Current research projects

of the Research Group Applied Landscape Ecology and Ecological Planning
© AG Ökoplan

How do young farmers look to the new CAP funding period - and beyond to their future? - A case study along the implementation of agroforestry

Under the guiding question "How do young farmers see their future?", the project investigates which visions guide young farmers in the face of the multiple crises of our time and a dramatic worsening of the situation for many farms, and whether and to what extent the Common Agricultural Policy (CAP), with its increased focus on overall solutions, is perceived as a support for a sustainable transformation of the agri-food system.
A particular focus will be on agroforestry systems, which have been added to the CAP funding landscape as eco-schemes (or promoted as agri-environmental measures, depending on the state) from the 2023-2027 period. Agroforestry systems are associated with multidimensional potentials for climate change adaptation, renewable energy use, food security, and revitalization of agricultural landscapes. At the same time, they promise an increase and diversification of agricultural production and more resilience of farms on an ecological, economic and social level. This is not just about integrating trees and/or shrubs in fields, meadows, or pastures, but involves associated far-reaching challenges such as intergenerational, longer-term decision-making, and a rethinking of farm planning and working practices.
Therefore, another research question is whether young farmers perceive the introduction and maintenance of agroforestry systems as an interesting strategy to secure their farms and to contribute in overcoming the challenges. The aim is to formulate appropriate structural (or financial) policy support, such as the CAP, to support young farmers' visions and resilience-building initiatives, and to consider agroforestry systems as an option.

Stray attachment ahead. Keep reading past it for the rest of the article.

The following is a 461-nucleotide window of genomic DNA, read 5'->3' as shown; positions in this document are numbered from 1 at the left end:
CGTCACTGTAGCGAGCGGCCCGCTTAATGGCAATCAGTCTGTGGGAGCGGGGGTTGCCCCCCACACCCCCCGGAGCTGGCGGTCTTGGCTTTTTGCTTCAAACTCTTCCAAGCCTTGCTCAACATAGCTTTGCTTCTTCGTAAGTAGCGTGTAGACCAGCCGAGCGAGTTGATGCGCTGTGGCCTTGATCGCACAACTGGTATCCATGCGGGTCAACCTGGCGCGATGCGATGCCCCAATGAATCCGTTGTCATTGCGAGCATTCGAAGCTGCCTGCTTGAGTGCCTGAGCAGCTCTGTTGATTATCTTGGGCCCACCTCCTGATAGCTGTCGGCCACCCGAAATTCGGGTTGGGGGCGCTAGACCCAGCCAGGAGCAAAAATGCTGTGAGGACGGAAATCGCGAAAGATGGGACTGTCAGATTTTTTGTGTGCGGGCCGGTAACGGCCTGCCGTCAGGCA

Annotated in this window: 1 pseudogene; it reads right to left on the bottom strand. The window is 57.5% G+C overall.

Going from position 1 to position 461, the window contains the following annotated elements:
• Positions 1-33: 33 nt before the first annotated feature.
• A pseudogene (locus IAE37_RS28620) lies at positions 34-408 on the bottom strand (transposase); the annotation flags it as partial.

Methods from participatory social research will be applied. The broad application of a questionnaire and individual interviews on young farmers* personal visions and their perceived challenges will be followed by different teaching formats designed to provide insights into agroforestry systems. These include farm visits as well as workshops in order to get into conversation with each other and to be able to realistically capture the viewpoints and perspectives of the young farmers.

The project is funded by the Edmund Rehwinkel Foundation of Rentenbank.
Project duration: May 2023 - January 2024

Permaculture garden as a meetingpoint
© C. Steinhäuser

Ecosystem Künstlerdorf - Learning from Nature

This project was initiated as accompanying research to the institutional social-ecological transformation process of the residency program for international artists of the Künstlerdorf Schöppingen Foundation. This process aimed to be inspired by permaculture in order to create a model for fair and sustainable coexistence within the Künstlerdorf community and the surrounding citizen. In the meantime, the project has grown and developed in an interdisciplinary manner, won the Citizen Science Prize of the University of Münster and, above all, has led to a deep learning process from each other for everyone involved.

Project Homepage

Term: May 2022 - March 2024

© AG Ökoplan

BIOBRAS - Research-based learning in neglected biodiverse ecosystems of Brazil

Global change, particularly climate change, land-use change and invasive species, are currently the main threats to biodiversity and compromise the targets of the Convention on Biological Diversity (CBD). The global loss of biodiversity can further affect ecosystem services. Consequently, conservation of biological diversity and sustainable use of natural resources have become key research topics in recent years. Further, the Agenda 2030 and CBD call for intensified technical and scientific cooperation, access to and transfer of technology and education, and the raising of public awareness.

Project homepage

Term 2018 - 2022

© AG Ökoplan

EUfMa - Watercourse development of heavily modified waterbodies

The objective of the Water Framework Directive (WFD) to achieve good ecological and chemical status or good ecological potential for all water bodies by 2015 has not been met, and there are hardly any better forecasts for the current management period. New approaches must be taken, especially on HWMB water bodies. The DBU-funded project seeks to explore the effectiveness of small-scale measures in particular through the cooperative development of decision support for WFD implementation practice at catchment level for heavily modified lowland streams and the creation of a measures database with guidance. In addition, knowledge about monitoring is to be improved by significantly shortening the survey intervals.

Project seite (de)